China suggests Xi's political ideology to be elevated in party constitution

By Reuters/Michael Martina   October 19, 2017 | 03:11 am PT
China suggests Xi's political ideology to be elevated in party constitution
Chinese President Xi Jinping speaks during the opening of the 19th National Congress of the Communist Party of China at the Great Hall of the People in Beijing, China October 18, 2017. Photo by Reuters/Jason Lee
Xi is widely seen as the strongest leader since Mao Zedong.

Top Chinese officials have praised President Xi Jinping's political ideology unveiled at a key Communist Party Congress, an indication that he could cement his power with his new slogan being incorporated into the party's constitution.

Xi opened the party's twice-a-decade congress on Wednesday with a speech pledging to build a "modern socialist country" for a "new era", and laid out a vision for a more prosperous China.

Whether Xi has his name crowned in the constitution during the congress will be a key measure of his status, its inclusion signaling his elevation to the level of previous leaders exemplified by Mao Zedong Thought and Deng Xiaoping Theory.

Zhang Dejiang, Yu Zhengsheng, and Liu Yunshan, all party officials on the elite 7-man Politburo Standing Committee, the apex of political power in China that is headed by Xi, praised "Xi Jinping Thought on Socialism with Chinese Characteristics for a New Era", according to the official Xinhua news agency.

"The Thought is the biggest highlight of the 19th National Congress of the Communist Party of China and a historic contribution to the party's development," Xinhua cited Zhang as saying in a congress panel on Wednesday.

In separate panels, Yu called it an important piece of the "system of theories" of Chinese socialism, and Liu said the "elevation of the Thought into the party's guiding principle" was of great significance, according to Xinhua.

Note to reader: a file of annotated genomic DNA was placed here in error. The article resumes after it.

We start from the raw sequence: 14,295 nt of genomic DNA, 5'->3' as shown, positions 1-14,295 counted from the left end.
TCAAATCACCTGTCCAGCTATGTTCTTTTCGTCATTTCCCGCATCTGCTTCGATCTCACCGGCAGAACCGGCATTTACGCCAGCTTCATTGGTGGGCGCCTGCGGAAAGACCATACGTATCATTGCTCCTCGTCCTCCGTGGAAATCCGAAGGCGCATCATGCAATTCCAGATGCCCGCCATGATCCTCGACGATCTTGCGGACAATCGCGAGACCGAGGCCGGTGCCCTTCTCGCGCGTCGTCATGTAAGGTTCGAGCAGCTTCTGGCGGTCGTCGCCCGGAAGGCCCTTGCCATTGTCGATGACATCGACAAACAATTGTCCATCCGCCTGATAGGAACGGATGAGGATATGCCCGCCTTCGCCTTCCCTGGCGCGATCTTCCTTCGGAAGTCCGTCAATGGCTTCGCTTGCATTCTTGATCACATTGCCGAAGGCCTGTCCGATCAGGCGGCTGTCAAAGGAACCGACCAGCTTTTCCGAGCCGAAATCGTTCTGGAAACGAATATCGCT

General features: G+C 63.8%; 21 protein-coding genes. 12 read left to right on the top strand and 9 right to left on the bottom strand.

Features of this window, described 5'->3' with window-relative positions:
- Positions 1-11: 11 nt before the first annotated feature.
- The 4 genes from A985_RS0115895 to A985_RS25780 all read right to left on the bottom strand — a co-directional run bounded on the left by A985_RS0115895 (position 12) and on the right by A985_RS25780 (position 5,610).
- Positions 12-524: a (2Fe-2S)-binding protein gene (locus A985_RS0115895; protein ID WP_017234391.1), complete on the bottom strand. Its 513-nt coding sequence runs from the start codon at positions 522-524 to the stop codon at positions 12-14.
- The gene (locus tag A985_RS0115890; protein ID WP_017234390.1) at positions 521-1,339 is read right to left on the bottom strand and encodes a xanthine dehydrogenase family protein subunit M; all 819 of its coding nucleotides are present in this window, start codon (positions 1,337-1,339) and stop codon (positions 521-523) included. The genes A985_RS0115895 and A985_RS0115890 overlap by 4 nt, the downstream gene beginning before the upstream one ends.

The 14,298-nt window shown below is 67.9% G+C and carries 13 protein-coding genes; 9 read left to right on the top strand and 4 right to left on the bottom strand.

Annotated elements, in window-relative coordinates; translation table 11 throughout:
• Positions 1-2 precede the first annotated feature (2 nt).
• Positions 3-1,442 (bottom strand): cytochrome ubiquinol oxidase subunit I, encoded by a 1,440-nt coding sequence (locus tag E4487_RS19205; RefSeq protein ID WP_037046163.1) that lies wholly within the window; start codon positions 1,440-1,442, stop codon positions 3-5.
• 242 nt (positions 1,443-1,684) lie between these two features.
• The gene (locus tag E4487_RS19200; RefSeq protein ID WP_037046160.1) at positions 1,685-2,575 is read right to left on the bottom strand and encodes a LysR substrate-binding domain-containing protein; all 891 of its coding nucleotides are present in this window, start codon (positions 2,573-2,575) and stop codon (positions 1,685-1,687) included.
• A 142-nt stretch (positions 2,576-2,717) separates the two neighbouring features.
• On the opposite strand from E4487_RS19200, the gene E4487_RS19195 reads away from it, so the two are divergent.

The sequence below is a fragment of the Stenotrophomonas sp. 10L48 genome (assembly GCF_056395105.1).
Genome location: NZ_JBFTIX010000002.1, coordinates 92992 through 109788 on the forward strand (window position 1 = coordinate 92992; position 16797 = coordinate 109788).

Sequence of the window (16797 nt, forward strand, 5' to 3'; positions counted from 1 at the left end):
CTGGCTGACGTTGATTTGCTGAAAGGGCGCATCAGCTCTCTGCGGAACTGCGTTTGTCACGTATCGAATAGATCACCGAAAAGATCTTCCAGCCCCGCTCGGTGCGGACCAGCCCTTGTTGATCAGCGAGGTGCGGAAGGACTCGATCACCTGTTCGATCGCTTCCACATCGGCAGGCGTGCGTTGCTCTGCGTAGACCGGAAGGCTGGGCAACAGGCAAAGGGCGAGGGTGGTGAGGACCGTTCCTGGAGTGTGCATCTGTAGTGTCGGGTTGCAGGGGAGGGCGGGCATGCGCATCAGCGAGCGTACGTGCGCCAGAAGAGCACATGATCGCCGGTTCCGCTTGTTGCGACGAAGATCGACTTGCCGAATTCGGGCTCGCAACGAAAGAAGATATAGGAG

Xi's immediate predecessors, Hu Jintao and Jiang Zemin, have had their ideological concepts enshrined in the constitution, but not their names.

Zhang, Yu, and Liu are all set to step down during the week-long congress, where the party will be given a new slate of top officials under Xi.

Already widely regarded as the strongest Chinese leader since Mao, the 64-year-old Xi has consolidated power swiftly since assuming the party leadership in 2012, locking up rivals for corruption, restructuring the military and asserting China's rising might.

The Central Committee, the largest of the party's elite ruling bodies, passed a proposal earlier in October to amend the constitution, although it didn't specify what would be included.

The party gave Xi the title of "core" leader a year ago, a significant strengthening of his position ahead of the congress.

Xi set bold long-term goals for China's development in his opening speech, envisioning it as a "basically" modernized socialist country by 2035, and a modern socialist "strong power" with leading influence on the world stage by 2050.

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